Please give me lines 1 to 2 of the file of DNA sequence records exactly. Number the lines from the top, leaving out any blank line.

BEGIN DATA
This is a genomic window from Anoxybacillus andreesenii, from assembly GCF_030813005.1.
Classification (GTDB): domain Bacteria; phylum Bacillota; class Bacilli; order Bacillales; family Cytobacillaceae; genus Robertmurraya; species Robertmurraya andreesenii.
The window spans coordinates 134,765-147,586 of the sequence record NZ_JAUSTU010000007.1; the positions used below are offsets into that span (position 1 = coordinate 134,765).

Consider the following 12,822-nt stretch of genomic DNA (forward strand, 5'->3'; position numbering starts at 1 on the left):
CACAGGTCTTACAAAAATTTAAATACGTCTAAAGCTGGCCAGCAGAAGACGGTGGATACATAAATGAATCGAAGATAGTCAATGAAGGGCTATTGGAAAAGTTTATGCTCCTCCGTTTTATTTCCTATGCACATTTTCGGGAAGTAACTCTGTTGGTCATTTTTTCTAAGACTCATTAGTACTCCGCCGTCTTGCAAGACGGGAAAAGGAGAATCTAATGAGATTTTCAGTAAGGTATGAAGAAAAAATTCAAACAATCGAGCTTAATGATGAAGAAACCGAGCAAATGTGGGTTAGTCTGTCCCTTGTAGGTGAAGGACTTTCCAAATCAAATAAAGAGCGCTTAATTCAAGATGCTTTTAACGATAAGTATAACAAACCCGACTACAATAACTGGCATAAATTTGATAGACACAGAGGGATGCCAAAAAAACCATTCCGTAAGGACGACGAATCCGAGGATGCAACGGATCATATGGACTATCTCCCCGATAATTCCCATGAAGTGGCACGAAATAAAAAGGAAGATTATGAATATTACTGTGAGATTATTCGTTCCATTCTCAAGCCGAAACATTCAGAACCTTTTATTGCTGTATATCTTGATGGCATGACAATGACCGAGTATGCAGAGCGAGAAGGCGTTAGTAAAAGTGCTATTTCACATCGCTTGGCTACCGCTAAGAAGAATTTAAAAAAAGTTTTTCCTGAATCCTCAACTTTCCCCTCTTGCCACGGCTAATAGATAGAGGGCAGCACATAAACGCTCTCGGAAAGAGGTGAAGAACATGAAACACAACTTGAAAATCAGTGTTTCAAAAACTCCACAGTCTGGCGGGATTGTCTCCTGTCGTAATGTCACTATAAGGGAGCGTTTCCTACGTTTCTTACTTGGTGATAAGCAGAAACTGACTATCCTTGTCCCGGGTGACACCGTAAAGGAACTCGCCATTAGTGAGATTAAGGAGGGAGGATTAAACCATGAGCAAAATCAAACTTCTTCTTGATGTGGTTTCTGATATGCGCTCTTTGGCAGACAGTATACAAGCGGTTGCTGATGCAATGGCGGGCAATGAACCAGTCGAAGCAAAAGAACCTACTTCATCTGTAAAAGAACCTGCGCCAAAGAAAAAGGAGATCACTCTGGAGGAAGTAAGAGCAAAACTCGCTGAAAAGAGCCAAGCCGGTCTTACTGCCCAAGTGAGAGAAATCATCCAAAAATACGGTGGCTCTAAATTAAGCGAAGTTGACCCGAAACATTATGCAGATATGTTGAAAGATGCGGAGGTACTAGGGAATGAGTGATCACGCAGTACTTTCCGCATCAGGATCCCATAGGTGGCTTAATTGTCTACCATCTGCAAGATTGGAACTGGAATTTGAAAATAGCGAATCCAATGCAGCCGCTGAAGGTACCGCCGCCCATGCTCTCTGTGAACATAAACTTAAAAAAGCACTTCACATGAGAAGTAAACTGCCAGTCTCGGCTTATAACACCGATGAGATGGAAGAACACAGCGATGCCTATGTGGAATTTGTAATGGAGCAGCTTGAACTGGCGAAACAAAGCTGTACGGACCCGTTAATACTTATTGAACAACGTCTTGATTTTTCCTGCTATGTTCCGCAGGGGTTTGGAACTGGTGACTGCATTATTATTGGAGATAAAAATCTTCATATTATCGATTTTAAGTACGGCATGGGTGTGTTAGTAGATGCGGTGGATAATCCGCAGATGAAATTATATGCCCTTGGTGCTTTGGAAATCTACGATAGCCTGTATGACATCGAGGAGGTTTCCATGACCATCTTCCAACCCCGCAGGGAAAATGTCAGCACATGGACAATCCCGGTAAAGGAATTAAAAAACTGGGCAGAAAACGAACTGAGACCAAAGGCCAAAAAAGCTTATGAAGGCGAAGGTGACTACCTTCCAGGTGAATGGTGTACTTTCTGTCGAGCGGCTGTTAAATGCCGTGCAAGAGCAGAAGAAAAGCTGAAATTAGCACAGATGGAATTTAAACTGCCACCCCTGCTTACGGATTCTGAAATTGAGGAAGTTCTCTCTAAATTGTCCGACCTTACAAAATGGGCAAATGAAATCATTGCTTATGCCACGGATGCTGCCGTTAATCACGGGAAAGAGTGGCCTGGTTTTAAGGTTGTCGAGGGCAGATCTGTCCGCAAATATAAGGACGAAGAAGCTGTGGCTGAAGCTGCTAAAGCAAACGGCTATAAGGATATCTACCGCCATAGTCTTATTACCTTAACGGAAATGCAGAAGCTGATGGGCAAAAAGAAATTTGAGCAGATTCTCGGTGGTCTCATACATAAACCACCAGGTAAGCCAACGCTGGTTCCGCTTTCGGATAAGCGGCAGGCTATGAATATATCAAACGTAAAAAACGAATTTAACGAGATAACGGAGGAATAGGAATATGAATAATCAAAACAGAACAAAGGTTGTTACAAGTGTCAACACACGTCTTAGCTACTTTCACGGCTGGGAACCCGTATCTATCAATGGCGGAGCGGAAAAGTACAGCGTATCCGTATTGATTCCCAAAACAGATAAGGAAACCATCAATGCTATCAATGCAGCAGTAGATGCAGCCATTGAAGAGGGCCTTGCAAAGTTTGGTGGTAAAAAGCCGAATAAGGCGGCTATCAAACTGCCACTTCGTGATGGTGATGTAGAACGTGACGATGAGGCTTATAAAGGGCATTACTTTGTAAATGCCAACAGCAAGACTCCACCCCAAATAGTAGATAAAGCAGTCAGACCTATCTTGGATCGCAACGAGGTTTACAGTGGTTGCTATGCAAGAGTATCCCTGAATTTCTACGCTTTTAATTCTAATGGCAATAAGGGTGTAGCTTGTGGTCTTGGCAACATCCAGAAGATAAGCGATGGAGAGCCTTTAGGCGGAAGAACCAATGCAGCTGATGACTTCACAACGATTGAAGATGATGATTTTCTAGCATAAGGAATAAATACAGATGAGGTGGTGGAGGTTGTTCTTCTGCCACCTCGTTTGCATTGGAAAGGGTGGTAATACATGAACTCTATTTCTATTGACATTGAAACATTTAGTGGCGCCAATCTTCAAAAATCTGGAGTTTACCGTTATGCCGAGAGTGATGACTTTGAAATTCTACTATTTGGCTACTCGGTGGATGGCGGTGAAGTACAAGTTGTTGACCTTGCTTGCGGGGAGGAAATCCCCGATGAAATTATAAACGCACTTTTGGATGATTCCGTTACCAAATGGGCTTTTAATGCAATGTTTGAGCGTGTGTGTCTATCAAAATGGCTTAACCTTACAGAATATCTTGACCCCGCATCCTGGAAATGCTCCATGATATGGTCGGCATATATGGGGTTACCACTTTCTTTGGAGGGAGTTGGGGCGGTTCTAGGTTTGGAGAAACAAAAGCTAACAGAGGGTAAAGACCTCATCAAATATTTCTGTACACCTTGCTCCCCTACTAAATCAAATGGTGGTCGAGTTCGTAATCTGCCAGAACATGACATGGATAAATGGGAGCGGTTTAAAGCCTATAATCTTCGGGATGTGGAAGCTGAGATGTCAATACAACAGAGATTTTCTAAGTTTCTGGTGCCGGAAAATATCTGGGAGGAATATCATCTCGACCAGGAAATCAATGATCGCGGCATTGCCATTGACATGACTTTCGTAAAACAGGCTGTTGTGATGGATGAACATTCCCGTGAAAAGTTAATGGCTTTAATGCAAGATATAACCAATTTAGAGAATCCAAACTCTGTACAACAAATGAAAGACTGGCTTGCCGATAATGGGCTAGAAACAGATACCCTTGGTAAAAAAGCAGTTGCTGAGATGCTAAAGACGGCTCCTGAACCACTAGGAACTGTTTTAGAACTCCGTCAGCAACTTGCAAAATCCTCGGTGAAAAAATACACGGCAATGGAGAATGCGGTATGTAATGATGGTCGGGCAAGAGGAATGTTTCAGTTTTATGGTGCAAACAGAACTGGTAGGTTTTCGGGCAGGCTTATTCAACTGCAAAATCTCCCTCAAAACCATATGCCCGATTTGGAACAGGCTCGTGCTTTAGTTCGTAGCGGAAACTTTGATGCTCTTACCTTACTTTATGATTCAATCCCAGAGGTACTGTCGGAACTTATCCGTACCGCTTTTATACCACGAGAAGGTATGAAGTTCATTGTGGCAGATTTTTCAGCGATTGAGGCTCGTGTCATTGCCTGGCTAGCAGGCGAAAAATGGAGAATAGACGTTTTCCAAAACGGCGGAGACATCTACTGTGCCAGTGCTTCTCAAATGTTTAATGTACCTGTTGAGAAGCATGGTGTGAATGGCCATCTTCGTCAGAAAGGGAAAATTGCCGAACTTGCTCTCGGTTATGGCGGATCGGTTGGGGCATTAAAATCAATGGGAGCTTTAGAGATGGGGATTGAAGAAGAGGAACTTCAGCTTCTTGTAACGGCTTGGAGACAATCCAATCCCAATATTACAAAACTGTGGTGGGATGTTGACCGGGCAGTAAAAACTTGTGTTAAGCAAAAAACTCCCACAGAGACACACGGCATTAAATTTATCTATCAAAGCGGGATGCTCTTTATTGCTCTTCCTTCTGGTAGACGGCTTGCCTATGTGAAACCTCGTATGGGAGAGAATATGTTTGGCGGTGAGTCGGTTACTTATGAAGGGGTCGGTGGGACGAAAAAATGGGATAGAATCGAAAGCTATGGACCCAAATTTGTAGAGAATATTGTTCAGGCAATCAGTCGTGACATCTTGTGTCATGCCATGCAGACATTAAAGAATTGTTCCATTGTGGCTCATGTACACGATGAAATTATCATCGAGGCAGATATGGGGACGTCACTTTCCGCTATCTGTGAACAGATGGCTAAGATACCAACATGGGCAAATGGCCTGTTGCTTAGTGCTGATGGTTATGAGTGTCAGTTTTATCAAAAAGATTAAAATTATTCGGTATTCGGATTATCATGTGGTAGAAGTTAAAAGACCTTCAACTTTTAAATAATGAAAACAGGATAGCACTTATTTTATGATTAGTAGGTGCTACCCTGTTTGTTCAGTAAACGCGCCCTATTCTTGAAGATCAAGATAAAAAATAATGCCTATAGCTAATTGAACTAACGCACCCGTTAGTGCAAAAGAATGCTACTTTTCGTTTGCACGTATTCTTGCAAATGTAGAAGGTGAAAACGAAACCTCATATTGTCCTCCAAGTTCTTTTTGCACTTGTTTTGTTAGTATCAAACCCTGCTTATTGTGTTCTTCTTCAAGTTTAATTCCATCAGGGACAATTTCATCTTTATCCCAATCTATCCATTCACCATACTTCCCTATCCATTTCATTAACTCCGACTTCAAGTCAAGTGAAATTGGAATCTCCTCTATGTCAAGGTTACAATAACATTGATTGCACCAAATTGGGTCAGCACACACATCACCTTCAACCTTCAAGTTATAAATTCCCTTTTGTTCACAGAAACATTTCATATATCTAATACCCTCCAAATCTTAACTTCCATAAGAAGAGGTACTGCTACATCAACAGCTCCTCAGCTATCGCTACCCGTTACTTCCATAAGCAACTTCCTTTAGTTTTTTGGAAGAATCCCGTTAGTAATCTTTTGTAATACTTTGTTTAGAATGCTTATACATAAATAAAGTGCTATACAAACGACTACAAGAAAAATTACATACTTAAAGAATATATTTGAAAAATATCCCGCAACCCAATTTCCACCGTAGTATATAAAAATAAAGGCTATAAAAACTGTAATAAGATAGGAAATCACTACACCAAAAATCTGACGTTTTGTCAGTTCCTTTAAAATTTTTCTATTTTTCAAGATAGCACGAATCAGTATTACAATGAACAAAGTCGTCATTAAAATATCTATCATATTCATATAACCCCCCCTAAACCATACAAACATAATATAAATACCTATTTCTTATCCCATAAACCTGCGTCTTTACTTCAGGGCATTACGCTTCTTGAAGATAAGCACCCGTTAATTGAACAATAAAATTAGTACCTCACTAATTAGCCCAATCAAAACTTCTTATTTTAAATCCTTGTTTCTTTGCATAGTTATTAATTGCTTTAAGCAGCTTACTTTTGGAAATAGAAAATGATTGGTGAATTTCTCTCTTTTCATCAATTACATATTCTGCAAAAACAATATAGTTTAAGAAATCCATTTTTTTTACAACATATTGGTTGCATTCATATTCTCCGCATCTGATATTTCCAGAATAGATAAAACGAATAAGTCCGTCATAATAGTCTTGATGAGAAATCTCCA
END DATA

This is a genomic window from Anoxybacillus andreesenii, from assembly GCF_030813005.1.
Classification (GTDB): domain Bacteria; phylum Bacillota; class Bacilli; order Bacillales; family Cytobacillaceae; genus Robertmurraya; species Robertmurraya andreesenii.